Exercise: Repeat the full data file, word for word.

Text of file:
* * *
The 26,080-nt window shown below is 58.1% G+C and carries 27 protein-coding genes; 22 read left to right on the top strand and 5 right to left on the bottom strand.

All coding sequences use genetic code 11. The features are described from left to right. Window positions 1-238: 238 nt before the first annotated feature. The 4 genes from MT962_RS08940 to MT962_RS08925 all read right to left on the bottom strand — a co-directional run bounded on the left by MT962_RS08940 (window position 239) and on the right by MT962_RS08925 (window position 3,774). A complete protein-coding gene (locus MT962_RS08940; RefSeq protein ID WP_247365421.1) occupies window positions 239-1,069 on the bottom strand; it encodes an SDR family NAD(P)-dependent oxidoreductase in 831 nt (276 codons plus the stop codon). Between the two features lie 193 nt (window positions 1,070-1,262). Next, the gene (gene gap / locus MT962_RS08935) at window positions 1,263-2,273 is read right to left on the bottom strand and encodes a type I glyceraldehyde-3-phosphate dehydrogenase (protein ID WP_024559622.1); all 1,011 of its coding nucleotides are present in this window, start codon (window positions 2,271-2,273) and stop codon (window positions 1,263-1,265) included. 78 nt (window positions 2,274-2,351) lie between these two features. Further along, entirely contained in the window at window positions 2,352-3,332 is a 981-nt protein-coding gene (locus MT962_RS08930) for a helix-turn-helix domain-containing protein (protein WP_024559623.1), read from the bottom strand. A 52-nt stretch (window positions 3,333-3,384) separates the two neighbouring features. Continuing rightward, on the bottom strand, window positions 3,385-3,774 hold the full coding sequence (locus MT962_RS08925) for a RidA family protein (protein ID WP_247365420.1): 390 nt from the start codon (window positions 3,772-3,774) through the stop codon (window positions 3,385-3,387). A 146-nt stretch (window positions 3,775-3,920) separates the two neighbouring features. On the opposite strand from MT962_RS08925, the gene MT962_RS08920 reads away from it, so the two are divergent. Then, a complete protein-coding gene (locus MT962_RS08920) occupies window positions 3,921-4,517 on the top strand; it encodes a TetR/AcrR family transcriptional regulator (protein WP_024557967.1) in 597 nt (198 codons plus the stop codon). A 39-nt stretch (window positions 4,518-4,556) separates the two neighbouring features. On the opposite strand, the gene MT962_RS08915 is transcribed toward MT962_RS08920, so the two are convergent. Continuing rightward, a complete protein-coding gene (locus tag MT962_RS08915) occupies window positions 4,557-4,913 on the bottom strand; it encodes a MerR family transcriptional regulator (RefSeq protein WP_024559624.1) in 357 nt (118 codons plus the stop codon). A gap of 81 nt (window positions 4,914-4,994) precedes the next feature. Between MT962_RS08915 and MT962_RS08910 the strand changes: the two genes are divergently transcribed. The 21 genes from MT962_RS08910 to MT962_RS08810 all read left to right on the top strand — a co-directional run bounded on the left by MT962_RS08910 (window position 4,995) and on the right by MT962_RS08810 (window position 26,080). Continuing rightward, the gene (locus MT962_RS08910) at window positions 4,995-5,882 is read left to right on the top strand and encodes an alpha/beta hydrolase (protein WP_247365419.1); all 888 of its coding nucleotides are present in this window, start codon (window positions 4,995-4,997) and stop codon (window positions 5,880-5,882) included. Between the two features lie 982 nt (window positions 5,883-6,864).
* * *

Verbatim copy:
The 26,080-nt window shown below is 58.1% G+C and carries 27 protein-coding genes; 22 read left to right on the top strand and 5 right to left on the bottom strand.

All coding sequences use genetic code 11. The features are described from left to right. Window positions 1-238: 238 nt before the first annotated feature. The 4 genes from MT962_RS08940 to MT962_RS08925 all read right to left on the bottom strand — a co-directional run bounded on the left by MT962_RS08940 (window position 239) and on the right by MT962_RS08925 (window position 3,774). A complete protein-coding gene (locus MT962_RS08940; RefSeq protein ID WP_247365421.1) occupies window positions 239-1,069 on the bottom strand; it encodes an SDR family NAD(P)-dependent oxidoreductase in 831 nt (276 codons plus the stop codon). Between the two features lie 193 nt (window positions 1,070-1,262). Next, the gene (gene gap / locus MT962_RS08935) at window positions 1,263-2,273 is read right to left on the bottom strand and encodes a type I glyceraldehyde-3-phosphate dehydrogenase (protein ID WP_024559622.1); all 1,011 of its coding nucleotides are present in this window, start codon (window positions 2,271-2,273) and stop codon (window positions 1,263-1,265) included. 78 nt (window positions 2,274-2,351) lie between these two features. Further along, entirely contained in the window at window positions 2,352-3,332 is a 981-nt protein-coding gene (locus MT962_RS08930) for a helix-turn-helix domain-containing protein (protein WP_024559623.1), read from the bottom strand. A 52-nt stretch (window positions 3,333-3,384) separates the two neighbouring features. Continuing rightward, on the bottom strand, window positions 3,385-3,774 hold the full coding sequence (locus MT962_RS08925) for a RidA family protein (protein ID WP_247365420.1): 390 nt from the start codon (window positions 3,772-3,774) through the stop codon (window positions 3,385-3,387). A 146-nt stretch (window positions 3,775-3,920) separates the two neighbouring features. On the opposite strand from MT962_RS08925, the gene MT962_RS08920 reads away from it, so the two are divergent. Then, a complete protein-coding gene (locus MT962_RS08920) occupies window positions 3,921-4,517 on the top strand; it encodes a TetR/AcrR family transcriptional regulator (protein WP_024557967.1) in 597 nt (198 codons plus the stop codon). A 39-nt stretch (window positions 4,518-4,556) separates the two neighbouring features. On the opposite strand, the gene MT962_RS08915 is transcribed toward MT962_RS08920, so the two are convergent. Continuing rightward, a complete protein-coding gene (locus tag MT962_RS08915) occupies window positions 4,557-4,913 on the bottom strand; it encodes a MerR family transcriptional regulator (RefSeq protein WP_024559624.1) in 357 nt (118 codons plus the stop codon). A gap of 81 nt (window positions 4,914-4,994) precedes the next feature. Between MT962_RS08915 and MT962_RS08910 the strand changes: the two genes are divergently transcribed. The 21 genes from MT962_RS08910 to MT962_RS08810 all read left to right on the top strand — a co-directional run bounded on the left by MT962_RS08910 (window position 4,995) and on the right by MT962_RS08810 (window position 26,080). Continuing rightward, the gene (locus MT962_RS08910) at window positions 4,995-5,882 is read left to right on the top strand and encodes an alpha/beta hydrolase (protein WP_247365419.1); all 888 of its coding nucleotides are present in this window, start codon (window positions 4,995-4,997) and stop codon (window positions 5,880-5,882) included. Between the two features lie 982 nt (window positions 5,883-6,864).